South African vocalist, composer, and lyricist Sathima Bea Benjamin was born October 17, 1936 in Johannesburg and raised in Cape Town, where she began singing in church. As a youth, she first performed popular music in talent contests held during intermission at the local cinema and by the late 1950s she was singing at various nightclubs, community dances and social events. She built her repertoire watching British and American movies and listening to the radio, where she discovered Nat King Cole, Billie Holiday, Doris Day, Ella Fitzgerald and other jazz and pop singers who would influence her early singing style.
At the age of 21, she joined Arthur Klugman's traveling show, Coloured Jazz and Variety, on a tour of South Africa. When the production failed, she found herself stranded on the road where she was fortunate enough to meet legendary South African saxophonist Kippie Moeketsi. In 1959, she returned to Capetown where she took her place on the city’s by-then flourishing jazz scene. There she would meet pianist Dollar Brand (aka Abdullah Ibrahim), whom she would later marry. They began working together and in that same year she recorded what would have been the first jazz LP in South Africa's history. Titled My Songs for You, with accompaniment by Ibrahim’s trio, the recording of mostly standards was sadly never released.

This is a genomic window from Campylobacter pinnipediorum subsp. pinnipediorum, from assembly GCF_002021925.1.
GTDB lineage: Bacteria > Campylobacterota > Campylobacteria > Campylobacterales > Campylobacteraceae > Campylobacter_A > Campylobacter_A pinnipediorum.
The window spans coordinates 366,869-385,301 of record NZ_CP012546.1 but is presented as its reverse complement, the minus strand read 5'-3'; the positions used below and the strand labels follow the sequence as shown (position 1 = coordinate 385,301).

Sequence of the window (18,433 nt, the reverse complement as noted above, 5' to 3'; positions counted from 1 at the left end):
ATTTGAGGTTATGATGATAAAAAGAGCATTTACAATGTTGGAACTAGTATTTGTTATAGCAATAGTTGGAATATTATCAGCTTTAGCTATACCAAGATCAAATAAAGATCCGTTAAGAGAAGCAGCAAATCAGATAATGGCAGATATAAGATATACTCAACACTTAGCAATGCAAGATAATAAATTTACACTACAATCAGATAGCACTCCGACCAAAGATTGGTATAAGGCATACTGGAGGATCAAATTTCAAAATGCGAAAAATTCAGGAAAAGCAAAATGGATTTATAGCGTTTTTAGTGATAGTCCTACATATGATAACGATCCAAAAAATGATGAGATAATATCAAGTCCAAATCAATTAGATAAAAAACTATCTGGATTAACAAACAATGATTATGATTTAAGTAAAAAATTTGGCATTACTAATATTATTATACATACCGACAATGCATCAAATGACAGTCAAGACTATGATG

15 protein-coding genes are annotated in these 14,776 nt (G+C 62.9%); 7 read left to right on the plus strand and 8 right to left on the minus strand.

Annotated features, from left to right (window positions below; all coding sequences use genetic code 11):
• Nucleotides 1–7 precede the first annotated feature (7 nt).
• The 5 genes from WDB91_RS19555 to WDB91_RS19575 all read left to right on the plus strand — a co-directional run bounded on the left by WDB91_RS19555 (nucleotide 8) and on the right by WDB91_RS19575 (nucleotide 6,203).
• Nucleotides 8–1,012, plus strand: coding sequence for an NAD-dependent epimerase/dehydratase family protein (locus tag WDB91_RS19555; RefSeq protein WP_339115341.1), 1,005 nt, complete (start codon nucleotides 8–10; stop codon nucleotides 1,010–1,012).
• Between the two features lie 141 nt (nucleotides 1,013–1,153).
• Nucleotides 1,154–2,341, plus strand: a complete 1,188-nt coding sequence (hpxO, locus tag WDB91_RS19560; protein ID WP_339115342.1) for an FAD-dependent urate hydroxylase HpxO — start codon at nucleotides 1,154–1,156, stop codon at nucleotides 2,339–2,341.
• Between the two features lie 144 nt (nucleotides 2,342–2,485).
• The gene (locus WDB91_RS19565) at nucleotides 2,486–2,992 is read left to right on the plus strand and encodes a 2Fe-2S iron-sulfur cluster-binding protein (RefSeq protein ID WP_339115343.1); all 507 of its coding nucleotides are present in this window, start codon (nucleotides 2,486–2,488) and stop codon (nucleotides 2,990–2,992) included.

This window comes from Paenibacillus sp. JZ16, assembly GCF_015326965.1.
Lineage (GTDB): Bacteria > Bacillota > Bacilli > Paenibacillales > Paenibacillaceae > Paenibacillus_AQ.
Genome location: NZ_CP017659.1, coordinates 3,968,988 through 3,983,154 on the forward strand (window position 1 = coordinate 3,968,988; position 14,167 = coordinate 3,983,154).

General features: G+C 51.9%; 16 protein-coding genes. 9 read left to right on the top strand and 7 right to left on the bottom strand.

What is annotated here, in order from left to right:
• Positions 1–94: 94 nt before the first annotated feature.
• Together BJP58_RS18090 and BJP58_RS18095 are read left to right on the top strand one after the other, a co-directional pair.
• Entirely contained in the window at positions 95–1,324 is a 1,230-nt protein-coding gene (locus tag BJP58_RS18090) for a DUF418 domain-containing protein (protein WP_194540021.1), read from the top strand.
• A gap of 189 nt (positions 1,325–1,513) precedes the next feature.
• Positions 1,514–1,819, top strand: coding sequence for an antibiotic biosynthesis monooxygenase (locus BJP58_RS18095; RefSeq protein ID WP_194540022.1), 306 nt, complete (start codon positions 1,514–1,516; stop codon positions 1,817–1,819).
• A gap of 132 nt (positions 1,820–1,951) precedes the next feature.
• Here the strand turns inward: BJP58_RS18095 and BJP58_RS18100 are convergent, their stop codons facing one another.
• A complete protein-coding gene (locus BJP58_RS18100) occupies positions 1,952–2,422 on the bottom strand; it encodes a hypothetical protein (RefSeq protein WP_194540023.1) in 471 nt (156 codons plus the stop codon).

In the aftermath of South Africa’s Sharpeville Massacre of 1960, Benjamin and Ibrahim decided to join the growing South African exile community in Europe. The couple, along with bassist Johnny Gertze and drummer Makhaya Ntshoko, settled in Zurich, Switzerland and worked throughout Germany and Scandinavia, meeting some of the greatest American jazz players, including Don Byas, Dexter Gordon, Kenny Drew, Ben Webster, Bud Powell, John Coltrane, and Thelonious Monk. The artist who would have the greatest impact on Benjamin’s life, however, was the inimitable Duke Ellington.